The Morey court quoted from Wollenberger v. Hoover (1931), 346 Ill. 511, 179 N.E. 42, where it was stated:

"`"If the vendor exercises his option to declare the contract at an end he cannot change his position and thereafter hold the purchaser liable to complete the purchase or pay any part of the unpaid purchase money. The remedy of the vendor by way of cancellation of the contract and the continued liability of the purchaser for the purchase money are totally inconsistent, and the exercise of the former terminates any further liability of the purchaser for the purchase money."'" (85 Ill. App.2d 195, 199, 228 N.E.2d 544, 547, quoting from 346 Ill. 511, 545, 179 N.E. 42, 57.)

Other Illinois decisions have also held that a vendor under an installment sale real estate contract cannot both forfeit and terminate the contract regaining the real estate and also sue under the contract for actual damages, but must elect which remedy he wishes to pursue. Curtin v. Ogborn (1979), 75 Ill. App.3d 549, 394 N.E.2d 593; Hooven v. Woodiel (1975), 27 Ill. App.3d 467, 327 N.E.2d 276.

In all of these cases the court applied the doctrine that a party may not invoke inconsistent remedies at the same time. In Fleming v. Dillon (1938), 370 Ill. 325, 18 N.E.2d 910, the court stated that for one proceeding to be a bar to another, the remedies must proceed from opposite and irreconcilable claims of right and must be so inconsistent that a party could not logically assume to follow one without renouncing the other. In Faber, Coe & Gregg, Inc. v. First National Bank (1969), 107 Ill. App.2d 204, 246 N.E.2d 96, the court stated that the doctrine of election of remedies has been confined to its true remedial purpose as a doctrine of substance and should be confined to cases where (1) double compensation of the plaintiff is threatened, (2) the defendant has actually been misled by the plaintiff's conduct, or (3) res judicata can be applied.

Plaintiffs claim their present suit does not fit any of the above categories. Analyzing the case on the basis of those categories, obviously the question of double compensation is the only one which could be present here. In regard to that question, plaintiffs cite (1) Altom v. Hawes (1978), 63 Ill. App.3d 659, 380 N.E.2d 7 (unsatisfied judgment for damages against person who had converted chattel, no bar to replevin against possessor); (2) Rotogravure Service, Inc. v. R.W. Borrowdale Co. (1979), 77 Ill. App.3d 518, 395 N.E.2d 1143 (where decree for specific performance of a contract was found to be unenforceable, subsequent judgment for monetary damages for breach permissible); and (3) Roberts v. Sears, Roebuck & Co. (7th Cir. 1978), 573 F.2d 976.

In Roberts a Sears sales clerk had invented and patented a socket wrench with a quick release feature. Through several misrepresentations, Sears was able to buy the patent from the clerk at an extraordinarily low price. The clerk filed suit against Sears seeking alternatively the return of the patent and restitution or damages for fraud, breach of a confidential relationship, and negligent misrepresentation. The jury found in favor of the clerk on each of his counts and entered judgment for one million dollars on each count, but the award was not cumulative. The clerk's post-trial motion for rescission and restitution was denied, on the basis that when the clerk permitted the case to go to the jury, he had elected his legal remedy and could not later also seek his equitable relief. On review, the Federal court concluded that it was not bound by the Illinois election of remedies doctrine because the question was one of procedure. The court found no basis for invoking the election of remedies doctrine with regard to an election between the profits awarded by the jury and the return of the patent based on rescission. The court found no double recovery or factual inconsistency in allowing the clerk damages for past profits lost and also the return of the patent so that future benefits from it could be received.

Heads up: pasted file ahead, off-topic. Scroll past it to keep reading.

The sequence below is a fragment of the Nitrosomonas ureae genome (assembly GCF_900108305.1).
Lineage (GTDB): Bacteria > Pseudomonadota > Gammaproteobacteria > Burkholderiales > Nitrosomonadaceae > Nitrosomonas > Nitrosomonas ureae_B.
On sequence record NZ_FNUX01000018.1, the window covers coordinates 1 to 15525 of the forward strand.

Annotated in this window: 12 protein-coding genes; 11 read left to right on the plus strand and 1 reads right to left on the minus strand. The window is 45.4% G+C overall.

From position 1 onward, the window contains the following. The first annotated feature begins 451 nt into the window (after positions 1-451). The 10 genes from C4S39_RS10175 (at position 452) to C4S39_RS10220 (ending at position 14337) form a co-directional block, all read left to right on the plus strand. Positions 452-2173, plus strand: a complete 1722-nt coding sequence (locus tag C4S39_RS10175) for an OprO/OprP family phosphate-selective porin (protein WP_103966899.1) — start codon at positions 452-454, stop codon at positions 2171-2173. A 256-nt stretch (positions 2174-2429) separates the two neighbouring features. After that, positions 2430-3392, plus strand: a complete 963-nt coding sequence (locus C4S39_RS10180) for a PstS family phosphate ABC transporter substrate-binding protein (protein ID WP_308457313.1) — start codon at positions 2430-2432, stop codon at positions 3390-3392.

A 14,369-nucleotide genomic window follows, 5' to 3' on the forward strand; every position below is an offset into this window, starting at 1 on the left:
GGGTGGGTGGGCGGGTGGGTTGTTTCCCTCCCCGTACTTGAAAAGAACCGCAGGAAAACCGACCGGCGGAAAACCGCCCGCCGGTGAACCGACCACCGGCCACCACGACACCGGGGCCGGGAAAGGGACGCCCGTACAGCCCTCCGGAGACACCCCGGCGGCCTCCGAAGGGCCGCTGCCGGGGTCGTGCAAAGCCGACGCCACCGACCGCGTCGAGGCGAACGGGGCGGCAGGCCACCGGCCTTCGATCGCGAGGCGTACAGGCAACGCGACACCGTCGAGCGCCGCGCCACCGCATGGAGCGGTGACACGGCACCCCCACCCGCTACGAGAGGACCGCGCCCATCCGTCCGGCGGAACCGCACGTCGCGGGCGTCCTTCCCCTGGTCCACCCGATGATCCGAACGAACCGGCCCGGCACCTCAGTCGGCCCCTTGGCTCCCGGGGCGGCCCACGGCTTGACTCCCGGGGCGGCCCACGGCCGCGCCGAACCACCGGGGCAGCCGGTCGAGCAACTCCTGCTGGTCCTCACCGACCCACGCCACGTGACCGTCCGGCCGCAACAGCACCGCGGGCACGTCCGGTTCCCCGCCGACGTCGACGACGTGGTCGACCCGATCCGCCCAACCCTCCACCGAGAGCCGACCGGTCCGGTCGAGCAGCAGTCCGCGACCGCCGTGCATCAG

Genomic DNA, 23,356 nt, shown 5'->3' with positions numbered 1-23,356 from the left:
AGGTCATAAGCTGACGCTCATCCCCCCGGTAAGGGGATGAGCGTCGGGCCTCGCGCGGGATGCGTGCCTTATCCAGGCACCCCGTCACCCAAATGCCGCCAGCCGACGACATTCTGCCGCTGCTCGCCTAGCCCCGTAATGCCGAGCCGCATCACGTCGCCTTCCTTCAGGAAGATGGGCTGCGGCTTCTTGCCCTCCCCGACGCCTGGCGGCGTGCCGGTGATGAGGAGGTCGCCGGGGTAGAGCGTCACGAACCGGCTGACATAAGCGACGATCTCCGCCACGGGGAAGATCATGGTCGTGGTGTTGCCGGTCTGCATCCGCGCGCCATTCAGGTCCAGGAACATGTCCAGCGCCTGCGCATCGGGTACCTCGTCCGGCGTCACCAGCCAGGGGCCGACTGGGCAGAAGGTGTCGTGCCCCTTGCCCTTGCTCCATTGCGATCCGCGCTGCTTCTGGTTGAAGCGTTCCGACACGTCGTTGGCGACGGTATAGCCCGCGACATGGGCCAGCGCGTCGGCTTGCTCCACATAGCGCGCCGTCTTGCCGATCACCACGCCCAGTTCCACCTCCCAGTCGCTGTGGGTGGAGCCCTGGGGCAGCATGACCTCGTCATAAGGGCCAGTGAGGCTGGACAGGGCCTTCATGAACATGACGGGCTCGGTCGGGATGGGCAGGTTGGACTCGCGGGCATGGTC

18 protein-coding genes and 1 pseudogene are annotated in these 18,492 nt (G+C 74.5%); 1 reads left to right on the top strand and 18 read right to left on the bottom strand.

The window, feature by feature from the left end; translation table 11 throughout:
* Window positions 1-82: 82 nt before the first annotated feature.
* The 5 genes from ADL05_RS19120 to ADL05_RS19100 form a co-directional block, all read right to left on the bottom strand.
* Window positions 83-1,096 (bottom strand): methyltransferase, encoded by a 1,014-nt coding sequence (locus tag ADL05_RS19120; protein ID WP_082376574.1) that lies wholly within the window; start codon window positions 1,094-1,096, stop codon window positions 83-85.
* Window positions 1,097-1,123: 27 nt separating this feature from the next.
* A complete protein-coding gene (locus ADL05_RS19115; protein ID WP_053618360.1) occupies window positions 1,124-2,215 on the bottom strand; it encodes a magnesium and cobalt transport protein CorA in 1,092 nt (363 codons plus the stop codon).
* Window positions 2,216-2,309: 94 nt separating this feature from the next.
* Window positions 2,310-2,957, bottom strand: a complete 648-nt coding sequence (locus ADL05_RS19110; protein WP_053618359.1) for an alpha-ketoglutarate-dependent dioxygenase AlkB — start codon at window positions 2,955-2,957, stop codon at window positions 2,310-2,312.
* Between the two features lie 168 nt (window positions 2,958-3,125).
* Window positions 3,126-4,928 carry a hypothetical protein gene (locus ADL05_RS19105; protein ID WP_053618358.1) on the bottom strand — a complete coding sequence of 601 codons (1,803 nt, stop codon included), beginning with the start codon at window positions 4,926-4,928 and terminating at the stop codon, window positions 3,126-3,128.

The case on appeal is clearly different from Altom or Rotogravure Service, Inc. in that no question exists of any otherwise inconsistent remedy having resulted in an unsatisfied judgment or unenforceable decree. The case is more analogous to Roberts, but that decision did not purport to be based on Illinois law and it is not binding on us. Moreover, in Roberts the property in question had been converted, and the case was not controlled by the terms of a contract providing for termination and forfeiture.

Plaintiffs' claim for interest and reimbursement for tax payments arose from the terms of the contract. Their claim for damages for failure to care for the property also arose from a claimed breach of the contract. Under the cited Illinois authority, they cannot make these claims after having elected to retake possession of the property. This precedent requires us to affirm. Less restrictive theories of election of remedies also support this determination. If a vendor under an installment contract for sale of real estate is permitted, upon the purchaser's default, to both retake the property and get some benefit of the contract price upon default, the seller will be unjustly enriched if there has been a sufficient enhancement in the value of the real estate between the time of sale and that of default.

• 3 Plaintiffs argue that they should not be limited to liquidated damages because the amount of the down payment is unconscionably small. They did not so allege in their complaint. Furthermore, they did not have to opt for the termination and forfeiture remedy. They could have chosen to allow the contract to remain in force and sued for their actual damages or they could have sued to rescind. Their theory of recovery is not enhanced because of the small sum provided for as liquidated damages.

For the reasons stated, we affirm.


MILLS and LONDRIGAN, JJ., concur.